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Seattle University


Building Pride

Written by Mike Thee
March 13, 2012

Logan Field is about to undergo a metamorphosis that will greatly improve the space for all who use it. New synthetic turf and lighting are expected to add 1,000 hours of available playing time for intramural athletes. The softball field will be oriented more optimally and complemented by a new concession stand, press box, restrooms and a training room. A new two-lane track will encircle the field and allow the track and field team to practice on campus. The field's perimeter will be enhanced with plantings and welcoming pedestrian access points.

"We have taken great care in designing the perimeter and building architecture to relate to the other campus materials and themes," says Steve De Bruhl, project manager in Facilities. "The new campus edges along Cherry and Jefferson will be a welcoming experience. There will be more lighting and graphics to celebrate our academic and athletic passion, on and off the field."

The Commons recently sat down with Eric Guerra, associate athletic director, and Derek Hottell, director of University Recreation, to learn more about the $6 million renovations, which are expected to be completed in time for fall quarter, and how the new field will provide new benefits not only for the athletically inclined, but also for the entire campus community.

The Commons:  Eric, let's start with Seattle University's student-athletes-how will they benefit from a renovated Logan Field?

Eric Guerra:  Logan Field has always been a very special place, but (in its current form) it has limitations in terms of playability. For our softball team, this is going to be a light-year improvement. I think they'll have one of the best facilities on the West Coast. And for our track team to be able to practice on campus-we're really thrilled that so many more of our student-athletes will not have to travel off-campus anymore for practice. From a well-being and safety standpoint, it's great, and I think it's going to help improve people's familiarity with our track and field program and get them excited about those students and the work they put in.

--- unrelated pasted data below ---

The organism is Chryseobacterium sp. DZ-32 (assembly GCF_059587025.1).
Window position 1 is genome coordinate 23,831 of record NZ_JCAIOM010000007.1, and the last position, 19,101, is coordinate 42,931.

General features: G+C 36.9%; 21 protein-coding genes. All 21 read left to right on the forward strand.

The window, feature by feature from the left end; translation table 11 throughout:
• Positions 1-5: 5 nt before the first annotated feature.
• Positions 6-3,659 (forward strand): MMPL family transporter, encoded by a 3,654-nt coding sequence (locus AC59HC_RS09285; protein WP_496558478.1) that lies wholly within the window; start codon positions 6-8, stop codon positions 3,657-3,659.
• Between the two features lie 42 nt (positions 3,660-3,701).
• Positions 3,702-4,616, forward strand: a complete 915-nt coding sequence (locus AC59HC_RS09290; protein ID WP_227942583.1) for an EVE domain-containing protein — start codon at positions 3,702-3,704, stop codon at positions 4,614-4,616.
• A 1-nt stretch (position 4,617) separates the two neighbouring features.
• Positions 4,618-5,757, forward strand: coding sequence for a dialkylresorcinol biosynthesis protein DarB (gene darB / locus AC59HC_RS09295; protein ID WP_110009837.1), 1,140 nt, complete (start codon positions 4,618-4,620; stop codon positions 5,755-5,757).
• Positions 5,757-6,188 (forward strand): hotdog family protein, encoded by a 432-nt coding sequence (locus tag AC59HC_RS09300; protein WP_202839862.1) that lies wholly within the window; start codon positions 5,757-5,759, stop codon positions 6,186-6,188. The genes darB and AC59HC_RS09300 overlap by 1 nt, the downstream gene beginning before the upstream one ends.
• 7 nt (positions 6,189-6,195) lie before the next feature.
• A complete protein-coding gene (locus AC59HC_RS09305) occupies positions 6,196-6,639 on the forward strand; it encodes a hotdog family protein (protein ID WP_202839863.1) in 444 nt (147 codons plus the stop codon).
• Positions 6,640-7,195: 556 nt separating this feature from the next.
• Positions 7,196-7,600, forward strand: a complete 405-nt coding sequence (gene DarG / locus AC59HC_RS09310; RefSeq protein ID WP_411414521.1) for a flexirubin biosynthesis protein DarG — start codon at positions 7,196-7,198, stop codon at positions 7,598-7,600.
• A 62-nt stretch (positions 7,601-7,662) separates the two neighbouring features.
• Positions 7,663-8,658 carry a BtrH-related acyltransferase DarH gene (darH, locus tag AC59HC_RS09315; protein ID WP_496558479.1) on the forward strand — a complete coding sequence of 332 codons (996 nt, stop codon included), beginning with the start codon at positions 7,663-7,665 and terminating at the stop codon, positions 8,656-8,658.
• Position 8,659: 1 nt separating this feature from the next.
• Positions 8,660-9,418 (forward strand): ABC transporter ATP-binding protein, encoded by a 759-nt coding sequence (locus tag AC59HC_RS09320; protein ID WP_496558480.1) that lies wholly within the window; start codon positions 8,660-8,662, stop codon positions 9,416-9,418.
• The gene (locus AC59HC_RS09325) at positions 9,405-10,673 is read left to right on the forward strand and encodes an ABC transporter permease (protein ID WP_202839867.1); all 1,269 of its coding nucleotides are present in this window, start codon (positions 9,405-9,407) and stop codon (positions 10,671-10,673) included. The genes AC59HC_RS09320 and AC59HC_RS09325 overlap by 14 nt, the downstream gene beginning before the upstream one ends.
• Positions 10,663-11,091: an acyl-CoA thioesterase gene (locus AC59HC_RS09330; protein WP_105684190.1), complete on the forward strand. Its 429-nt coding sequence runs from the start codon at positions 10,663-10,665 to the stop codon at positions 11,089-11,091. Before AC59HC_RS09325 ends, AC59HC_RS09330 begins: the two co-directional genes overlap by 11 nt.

Knowing what we know of the layout of the space itself, from the point of arrival to the facility to the amenities to the finishes, I think it's going to be a fantastic experience for our student-athletes, for all of our student body, for our fans and our alumni. It's really going to transform campus life.

The Commons:  How about in terms of the recreational side of things, Derek-what benefits can we expect?

Derek Hottell:  What the field is going to be is the centerpiece of our residential village. It will also greatly enhance the recreational experiences for all students. I think we're going to see a new level of engagement and energy.

In a way, it's really hard to measure (the impact of the new field) because it essentially offers something we don't currently have. Right now, there isn't really an intramural field. The field we have isn't big enough for our intramural sports, so we have to create modified fields for everything. That's not going to be an issue with the new field. You'll be able to play regulation soccer, regulation rugby, regulation lacrosse. It also means our intramural sports programming will be able to go essentially year-round outside and our sports clubs will be able to play on campus. We'll be able to play at night.